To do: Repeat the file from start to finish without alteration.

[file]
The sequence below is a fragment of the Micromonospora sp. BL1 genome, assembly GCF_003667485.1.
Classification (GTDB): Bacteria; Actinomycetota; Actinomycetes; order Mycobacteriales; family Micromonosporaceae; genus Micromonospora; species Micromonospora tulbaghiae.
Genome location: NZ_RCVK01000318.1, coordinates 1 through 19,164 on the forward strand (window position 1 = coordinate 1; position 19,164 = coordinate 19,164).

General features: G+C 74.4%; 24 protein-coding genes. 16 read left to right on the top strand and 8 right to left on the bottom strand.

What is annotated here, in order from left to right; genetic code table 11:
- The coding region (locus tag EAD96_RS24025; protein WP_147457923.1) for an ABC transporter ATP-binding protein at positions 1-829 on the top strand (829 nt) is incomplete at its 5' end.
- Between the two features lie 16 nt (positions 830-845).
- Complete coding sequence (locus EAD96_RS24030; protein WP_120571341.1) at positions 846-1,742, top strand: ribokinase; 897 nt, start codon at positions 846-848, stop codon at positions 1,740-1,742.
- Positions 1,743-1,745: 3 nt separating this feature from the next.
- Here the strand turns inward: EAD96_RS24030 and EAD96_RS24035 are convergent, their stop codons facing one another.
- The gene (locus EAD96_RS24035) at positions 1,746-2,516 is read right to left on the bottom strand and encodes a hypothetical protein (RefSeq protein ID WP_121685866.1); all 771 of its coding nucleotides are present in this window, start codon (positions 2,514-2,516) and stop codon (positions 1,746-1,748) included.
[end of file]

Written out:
The sequence below is a fragment of the Micromonospora sp. BL1 genome, assembly GCF_003667485.1.
Classification (GTDB): Bacteria; Actinomycetota; Actinomycetes; order Mycobacteriales; family Micromonosporaceae; genus Micromonospora; species Micromonospora tulbaghiae.
Genome location: NZ_RCVK01000318.1, coordinates 1 through 19,164 on the forward strand (window position 1 = coordinate 1; position 19,164 = coordinate 19,164).

General features: G+C 74.4%; 24 protein-coding genes. 16 read left to right on the top strand and 8 right to left on the bottom strand.

What is annotated here, in order from left to right; genetic code table 11:
- The coding region (locus tag EAD96_RS24025; protein WP_147457923.1) for an ABC transporter ATP-binding protein at positions 1-829 on the top strand (829 nt) is incomplete at its 5' end.
- Between the two features lie 16 nt (positions 830-845).
- Complete coding sequence (locus EAD96_RS24030; protein WP_120571341.1) at positions 846-1,742, top strand: ribokinase; 897 nt, start codon at positions 846-848, stop codon at positions 1,740-1,742.
- Positions 1,743-1,745: 3 nt separating this feature from the next.
- Here the strand turns inward: EAD96_RS24030 and EAD96_RS24035 are convergent, their stop codons facing one another.
- The gene (locus EAD96_RS24035) at positions 1,746-2,516 is read right to left on the bottom strand and encodes a hypothetical protein (RefSeq protein ID WP_121685866.1); all 771 of its coding nucleotides are present in this window, start codon (positions 2,514-2,516) and stop codon (positions 1,746-1,748) included.